For my first article of the semester, I originally intended to publish an article I began writing in the summer. It was a sweltering hot day in July, I remember, and I had been jostled around on a crowded train for far too many hours. I was left with only my thoughts and not much else, with the cramped spaces leaving all else impossible. Strange things happen when my mind is left entirely alone with time to ponder, reflect, think and analyze; some of my proudest epiphanies are born when I’m forced on these long rides. A particular thought hit me on the train and from there, my fingers were flying. No capitalization, no punctuation, just the use of my frequently forgotten Notes app on my iPhone. When I finally had the time to put my jumbled thoughts down and form coherent sentences, it was an article I was proud of; one I was excited for others to read and think about. But in my hurried mess to finish my own work, I almost forgot to read what my fellow writers had published upon coming back to school. And when I read them, that’s when I knew I had made a mistake.
Most writers were nostalgic, reminiscing on their times at Cornell and the wonders of such an incredible institution. Others discussed what they had learned from the school and the people that shaped their overall experiences. My heart swelled with the love and pride I have for this school and the excitement that I know almost everyone feels upon their return. But I also felt a strange sense of guilt for not writing about coming back. Although I knew it was up to me to choose what topic I wanted to write about, I hadn’t tuned into how I actually felt. With my thought that I had to submit an article once I arrived and produce something that would be worth reading, I had simply ignored my present experiences that were truly worth writing about.
That’s the thing about Cornell. We fall into a hole of spending too much time on one task, of putting our entire effort into finishing something and making it the best we can. But we forget about the present and what matters in the moment. And since I’ve been back, I sure haven’t been thinking about any of the stuff I wrote about on that bumpy journey on a train. I’ve been overwhelmingly happy with returning back to Ithaca. I’ve been happy with Orientation Week, which was an absolute whirlwind, and running into friends I hadn’t seen all summer as well as seeing those I had seen almost every other week for fear of being apart for too long. I’ve been happy with moving into a new house and being surrounded by gorges and open skies and waterfalls again. But most importantly, I’ve been happy with being confident. As a freshman, I was self-conscious about who I was with and where I was going. The trek to collegetown that first night was one filled with anxiety, excitement and everything in between. The contrast between that first night and the one I had just a few days ago made me recognize how many strong relationships I had built over the school year and how ecstatic I was to be back.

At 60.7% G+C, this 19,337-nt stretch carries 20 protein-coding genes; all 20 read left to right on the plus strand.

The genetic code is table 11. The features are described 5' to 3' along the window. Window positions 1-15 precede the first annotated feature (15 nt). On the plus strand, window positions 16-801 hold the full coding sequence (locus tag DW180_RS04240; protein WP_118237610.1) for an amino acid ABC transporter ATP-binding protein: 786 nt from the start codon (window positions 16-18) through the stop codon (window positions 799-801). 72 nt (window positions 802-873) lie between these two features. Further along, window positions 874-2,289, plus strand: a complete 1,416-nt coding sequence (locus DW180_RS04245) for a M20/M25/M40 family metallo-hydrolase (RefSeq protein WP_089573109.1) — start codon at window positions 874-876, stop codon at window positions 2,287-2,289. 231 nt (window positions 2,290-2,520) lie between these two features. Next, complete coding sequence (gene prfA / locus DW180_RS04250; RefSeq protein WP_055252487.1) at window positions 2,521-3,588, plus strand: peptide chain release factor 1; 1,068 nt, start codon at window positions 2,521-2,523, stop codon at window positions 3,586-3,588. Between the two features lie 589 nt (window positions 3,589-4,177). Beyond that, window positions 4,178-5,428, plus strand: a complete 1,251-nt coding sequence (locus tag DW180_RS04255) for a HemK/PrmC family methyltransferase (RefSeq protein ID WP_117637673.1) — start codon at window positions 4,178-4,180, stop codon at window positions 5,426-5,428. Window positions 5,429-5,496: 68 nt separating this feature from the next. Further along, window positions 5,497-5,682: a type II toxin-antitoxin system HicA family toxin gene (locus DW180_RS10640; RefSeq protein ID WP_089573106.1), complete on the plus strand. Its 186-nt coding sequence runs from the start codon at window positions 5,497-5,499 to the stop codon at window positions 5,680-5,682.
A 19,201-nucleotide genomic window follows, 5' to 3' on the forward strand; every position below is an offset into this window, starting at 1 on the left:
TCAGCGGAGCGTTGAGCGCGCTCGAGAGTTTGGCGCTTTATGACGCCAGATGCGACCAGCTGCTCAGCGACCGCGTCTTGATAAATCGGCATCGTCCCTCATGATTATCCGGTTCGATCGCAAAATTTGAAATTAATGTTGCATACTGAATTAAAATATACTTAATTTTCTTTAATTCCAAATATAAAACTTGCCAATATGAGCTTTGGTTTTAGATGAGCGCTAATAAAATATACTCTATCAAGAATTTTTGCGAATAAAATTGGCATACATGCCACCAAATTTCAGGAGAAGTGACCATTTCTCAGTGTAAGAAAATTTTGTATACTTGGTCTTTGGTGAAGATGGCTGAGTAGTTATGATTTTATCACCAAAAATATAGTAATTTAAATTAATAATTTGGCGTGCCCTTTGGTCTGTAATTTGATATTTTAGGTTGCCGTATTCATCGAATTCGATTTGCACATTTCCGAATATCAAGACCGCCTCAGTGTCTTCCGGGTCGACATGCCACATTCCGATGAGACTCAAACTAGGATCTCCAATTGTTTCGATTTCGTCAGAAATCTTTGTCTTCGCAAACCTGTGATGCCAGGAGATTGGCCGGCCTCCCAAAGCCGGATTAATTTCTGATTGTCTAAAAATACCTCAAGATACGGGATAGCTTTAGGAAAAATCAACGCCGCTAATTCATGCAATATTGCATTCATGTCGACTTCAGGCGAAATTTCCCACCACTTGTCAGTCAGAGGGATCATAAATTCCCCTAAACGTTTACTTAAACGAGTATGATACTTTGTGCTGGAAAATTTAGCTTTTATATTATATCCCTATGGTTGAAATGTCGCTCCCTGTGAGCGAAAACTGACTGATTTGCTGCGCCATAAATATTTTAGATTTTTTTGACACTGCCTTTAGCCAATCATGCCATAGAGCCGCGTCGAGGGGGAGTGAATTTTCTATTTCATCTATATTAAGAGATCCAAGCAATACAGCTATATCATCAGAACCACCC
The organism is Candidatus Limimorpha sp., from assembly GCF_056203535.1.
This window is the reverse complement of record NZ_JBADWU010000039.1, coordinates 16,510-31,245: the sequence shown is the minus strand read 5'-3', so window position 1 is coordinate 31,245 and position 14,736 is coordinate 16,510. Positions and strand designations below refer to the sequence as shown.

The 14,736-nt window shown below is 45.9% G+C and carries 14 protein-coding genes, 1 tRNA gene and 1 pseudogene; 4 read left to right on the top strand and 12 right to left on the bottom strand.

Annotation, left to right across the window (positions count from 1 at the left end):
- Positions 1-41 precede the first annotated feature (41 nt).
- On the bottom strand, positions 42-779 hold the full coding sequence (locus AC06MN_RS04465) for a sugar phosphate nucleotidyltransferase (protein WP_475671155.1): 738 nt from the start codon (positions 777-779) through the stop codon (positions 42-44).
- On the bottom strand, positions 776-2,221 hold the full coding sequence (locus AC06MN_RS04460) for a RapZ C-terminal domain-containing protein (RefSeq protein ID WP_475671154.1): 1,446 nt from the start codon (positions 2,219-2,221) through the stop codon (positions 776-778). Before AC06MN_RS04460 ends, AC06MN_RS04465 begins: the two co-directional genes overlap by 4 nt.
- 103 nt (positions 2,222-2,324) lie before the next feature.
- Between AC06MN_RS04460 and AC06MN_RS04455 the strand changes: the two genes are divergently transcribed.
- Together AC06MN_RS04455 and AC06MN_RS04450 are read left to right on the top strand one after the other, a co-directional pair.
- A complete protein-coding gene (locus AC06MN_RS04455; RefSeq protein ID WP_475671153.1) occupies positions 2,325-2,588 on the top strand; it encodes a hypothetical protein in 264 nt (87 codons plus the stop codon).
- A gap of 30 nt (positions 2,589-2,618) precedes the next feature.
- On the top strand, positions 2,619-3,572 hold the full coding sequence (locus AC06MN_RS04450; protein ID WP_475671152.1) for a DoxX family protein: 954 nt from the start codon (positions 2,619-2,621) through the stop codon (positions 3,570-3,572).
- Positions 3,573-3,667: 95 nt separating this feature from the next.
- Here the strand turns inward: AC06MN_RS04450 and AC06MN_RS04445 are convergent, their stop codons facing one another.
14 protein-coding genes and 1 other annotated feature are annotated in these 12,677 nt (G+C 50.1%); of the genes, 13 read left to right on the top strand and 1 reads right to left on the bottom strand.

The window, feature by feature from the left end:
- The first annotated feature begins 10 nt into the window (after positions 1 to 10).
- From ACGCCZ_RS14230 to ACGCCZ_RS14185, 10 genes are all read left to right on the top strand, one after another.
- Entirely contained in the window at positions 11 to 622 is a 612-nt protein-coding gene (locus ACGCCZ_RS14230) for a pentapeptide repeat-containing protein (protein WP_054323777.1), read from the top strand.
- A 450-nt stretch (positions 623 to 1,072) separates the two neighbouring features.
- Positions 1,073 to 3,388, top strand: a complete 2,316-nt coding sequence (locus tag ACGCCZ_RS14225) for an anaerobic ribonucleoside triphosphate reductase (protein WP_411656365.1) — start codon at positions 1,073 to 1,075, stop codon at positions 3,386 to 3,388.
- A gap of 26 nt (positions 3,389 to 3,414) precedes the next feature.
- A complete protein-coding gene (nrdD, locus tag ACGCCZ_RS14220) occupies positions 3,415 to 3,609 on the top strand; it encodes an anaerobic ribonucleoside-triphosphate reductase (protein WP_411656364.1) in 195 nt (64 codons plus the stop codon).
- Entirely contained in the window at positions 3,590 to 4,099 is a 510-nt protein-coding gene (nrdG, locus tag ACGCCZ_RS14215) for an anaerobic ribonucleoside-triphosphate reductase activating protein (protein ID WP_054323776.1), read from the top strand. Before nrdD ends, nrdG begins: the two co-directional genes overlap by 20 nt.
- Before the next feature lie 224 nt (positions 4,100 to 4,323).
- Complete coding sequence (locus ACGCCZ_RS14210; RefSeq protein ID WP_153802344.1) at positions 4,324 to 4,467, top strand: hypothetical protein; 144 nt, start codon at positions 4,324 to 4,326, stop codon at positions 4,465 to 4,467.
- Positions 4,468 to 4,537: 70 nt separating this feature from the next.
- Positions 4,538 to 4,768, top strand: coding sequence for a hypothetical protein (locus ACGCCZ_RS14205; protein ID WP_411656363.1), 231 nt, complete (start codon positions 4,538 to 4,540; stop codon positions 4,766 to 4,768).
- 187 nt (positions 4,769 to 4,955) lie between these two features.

And that’s what I want to write about. I want people to know that college is a constant bombardment of homework, quizzes, projects and prelims. Cornell makes us work our hardest, strive for the best and desire more. And the reason so many of us power through is because it’s worth it in the end. Sure, good grades affirm that we worked hard. But these small pockets of joy render even the worst grade bearable. When we talk about college years from now, we can quickly discuss the failed prelim or the forgotten paper or the disastrous group project. But it’s the stories of the people we’ve met and the things we’ve done that will stand out. The laughter and the heartache. The memories and the moments we wish — really wish — we could forget. We get so caught up in a single task and pour all our energy into one thing that we tend to overlook the people surrounding us, the environment we are in and the emotions we are feeling — all of which can alter our actions and decisions.
There is no doubt that working hard and attempting our best at everything we do is important for success. But so is staying true to ourselves and listening to how we feel in the present moment. And it’s perfectly okay to act upon that. With the start of classes and the hectic rush of a new school year on its way, I know that embracing the present will keep me sane and happy. And that’s all I can ask for in this crazy, college world.
Gaby Leung is a sophomore in the College of Arts and Sciences. She can be reached at firstname.lastname@example.org. Serendipitous Musings appears alternate Thursdays this semester.